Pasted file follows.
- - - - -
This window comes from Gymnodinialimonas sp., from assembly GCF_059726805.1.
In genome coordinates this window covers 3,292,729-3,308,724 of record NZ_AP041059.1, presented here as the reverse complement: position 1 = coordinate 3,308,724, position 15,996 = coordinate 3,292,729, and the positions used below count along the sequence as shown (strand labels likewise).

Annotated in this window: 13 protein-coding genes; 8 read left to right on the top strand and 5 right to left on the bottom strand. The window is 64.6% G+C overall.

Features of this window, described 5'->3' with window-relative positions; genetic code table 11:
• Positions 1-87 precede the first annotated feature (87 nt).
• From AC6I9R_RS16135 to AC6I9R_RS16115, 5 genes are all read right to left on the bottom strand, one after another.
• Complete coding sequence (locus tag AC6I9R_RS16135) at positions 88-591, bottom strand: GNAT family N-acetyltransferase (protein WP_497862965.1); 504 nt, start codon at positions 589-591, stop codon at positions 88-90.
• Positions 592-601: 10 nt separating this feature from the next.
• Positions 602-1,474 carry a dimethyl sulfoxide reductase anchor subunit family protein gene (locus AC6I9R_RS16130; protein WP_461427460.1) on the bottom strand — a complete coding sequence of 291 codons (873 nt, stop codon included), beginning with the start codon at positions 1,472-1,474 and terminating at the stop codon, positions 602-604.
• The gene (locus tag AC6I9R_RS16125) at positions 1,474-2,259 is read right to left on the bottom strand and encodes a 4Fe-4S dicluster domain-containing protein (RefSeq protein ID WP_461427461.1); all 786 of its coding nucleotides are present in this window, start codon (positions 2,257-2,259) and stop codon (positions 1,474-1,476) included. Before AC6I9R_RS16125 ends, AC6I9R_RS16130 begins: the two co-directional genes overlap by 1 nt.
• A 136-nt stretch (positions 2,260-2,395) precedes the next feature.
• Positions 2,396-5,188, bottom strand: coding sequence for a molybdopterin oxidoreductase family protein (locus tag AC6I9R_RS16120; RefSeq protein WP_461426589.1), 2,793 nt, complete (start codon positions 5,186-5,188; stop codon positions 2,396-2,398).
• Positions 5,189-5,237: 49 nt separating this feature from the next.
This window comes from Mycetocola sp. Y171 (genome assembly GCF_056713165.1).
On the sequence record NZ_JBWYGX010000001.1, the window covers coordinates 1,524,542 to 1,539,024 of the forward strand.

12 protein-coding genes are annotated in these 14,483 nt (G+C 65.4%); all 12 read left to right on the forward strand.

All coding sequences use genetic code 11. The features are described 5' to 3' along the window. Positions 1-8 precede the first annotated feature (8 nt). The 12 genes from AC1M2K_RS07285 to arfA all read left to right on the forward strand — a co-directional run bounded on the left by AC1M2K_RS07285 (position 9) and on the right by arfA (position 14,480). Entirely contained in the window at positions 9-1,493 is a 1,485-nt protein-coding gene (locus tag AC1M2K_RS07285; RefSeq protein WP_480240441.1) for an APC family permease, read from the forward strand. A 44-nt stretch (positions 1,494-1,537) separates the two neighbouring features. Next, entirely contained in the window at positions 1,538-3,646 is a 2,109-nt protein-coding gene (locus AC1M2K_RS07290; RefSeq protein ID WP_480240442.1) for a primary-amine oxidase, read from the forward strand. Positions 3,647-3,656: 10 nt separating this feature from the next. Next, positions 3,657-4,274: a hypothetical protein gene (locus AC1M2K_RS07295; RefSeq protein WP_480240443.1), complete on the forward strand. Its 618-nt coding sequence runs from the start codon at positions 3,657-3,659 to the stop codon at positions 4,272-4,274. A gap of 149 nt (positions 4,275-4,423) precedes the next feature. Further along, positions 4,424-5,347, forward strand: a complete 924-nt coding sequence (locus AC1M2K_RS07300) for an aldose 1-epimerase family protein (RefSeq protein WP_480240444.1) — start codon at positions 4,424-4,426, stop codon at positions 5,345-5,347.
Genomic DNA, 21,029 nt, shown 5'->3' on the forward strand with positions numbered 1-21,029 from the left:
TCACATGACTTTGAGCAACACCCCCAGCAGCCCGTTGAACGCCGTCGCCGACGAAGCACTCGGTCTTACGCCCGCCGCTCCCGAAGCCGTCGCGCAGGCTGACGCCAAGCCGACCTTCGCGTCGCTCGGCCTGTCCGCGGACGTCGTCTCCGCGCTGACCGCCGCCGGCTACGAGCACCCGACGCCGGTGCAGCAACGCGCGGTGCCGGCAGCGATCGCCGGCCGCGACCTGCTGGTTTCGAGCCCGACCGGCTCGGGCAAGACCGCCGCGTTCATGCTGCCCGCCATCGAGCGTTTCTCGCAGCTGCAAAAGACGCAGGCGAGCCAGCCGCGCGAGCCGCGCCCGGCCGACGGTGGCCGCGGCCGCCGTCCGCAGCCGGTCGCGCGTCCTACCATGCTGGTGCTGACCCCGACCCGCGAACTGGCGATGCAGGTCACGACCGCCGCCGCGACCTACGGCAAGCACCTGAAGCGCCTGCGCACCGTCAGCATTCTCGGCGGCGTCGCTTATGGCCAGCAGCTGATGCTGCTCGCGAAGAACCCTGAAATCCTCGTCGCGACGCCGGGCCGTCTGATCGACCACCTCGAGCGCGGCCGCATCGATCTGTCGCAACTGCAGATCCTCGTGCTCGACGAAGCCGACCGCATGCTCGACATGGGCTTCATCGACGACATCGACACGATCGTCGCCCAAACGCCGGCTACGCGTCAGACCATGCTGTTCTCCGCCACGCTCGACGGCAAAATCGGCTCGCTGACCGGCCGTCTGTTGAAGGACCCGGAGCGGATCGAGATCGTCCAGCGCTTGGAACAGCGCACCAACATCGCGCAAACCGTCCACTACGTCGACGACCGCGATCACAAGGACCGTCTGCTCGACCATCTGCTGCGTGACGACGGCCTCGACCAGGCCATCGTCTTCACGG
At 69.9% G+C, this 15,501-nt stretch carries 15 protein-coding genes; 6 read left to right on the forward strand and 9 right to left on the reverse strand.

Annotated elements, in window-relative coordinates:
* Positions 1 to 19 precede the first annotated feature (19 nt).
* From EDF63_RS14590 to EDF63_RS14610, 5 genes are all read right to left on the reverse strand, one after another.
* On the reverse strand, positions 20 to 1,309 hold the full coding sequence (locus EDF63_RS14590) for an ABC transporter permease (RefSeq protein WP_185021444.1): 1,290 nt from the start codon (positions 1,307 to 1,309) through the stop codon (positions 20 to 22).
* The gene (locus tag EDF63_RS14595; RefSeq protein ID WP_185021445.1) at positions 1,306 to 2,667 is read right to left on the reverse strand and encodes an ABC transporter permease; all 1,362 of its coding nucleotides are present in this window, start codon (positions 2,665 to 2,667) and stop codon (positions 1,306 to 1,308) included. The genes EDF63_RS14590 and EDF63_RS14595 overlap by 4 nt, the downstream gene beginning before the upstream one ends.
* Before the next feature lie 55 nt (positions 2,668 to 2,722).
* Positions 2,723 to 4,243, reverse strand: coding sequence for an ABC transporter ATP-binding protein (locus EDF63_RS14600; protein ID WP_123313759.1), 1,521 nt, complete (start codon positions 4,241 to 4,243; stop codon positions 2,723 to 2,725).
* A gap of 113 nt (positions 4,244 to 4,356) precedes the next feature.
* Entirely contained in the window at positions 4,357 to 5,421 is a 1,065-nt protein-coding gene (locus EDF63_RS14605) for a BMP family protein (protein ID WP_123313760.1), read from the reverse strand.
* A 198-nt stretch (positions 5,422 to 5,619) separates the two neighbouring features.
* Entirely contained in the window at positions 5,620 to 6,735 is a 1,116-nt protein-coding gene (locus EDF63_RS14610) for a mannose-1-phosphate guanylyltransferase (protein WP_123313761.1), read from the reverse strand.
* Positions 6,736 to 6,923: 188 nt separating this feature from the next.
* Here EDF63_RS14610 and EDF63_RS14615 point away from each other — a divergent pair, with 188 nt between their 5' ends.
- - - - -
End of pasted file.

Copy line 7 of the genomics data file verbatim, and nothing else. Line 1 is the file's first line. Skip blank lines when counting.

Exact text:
• Complete coding sequence (locus tag AC6I9R_RS16135) at positions 88-591, bottom strand: GNAT family N-acetyltransferase (protein WP_497862965.1); 504 nt, start codon at positions 589-591, stop codon at positions 88-90.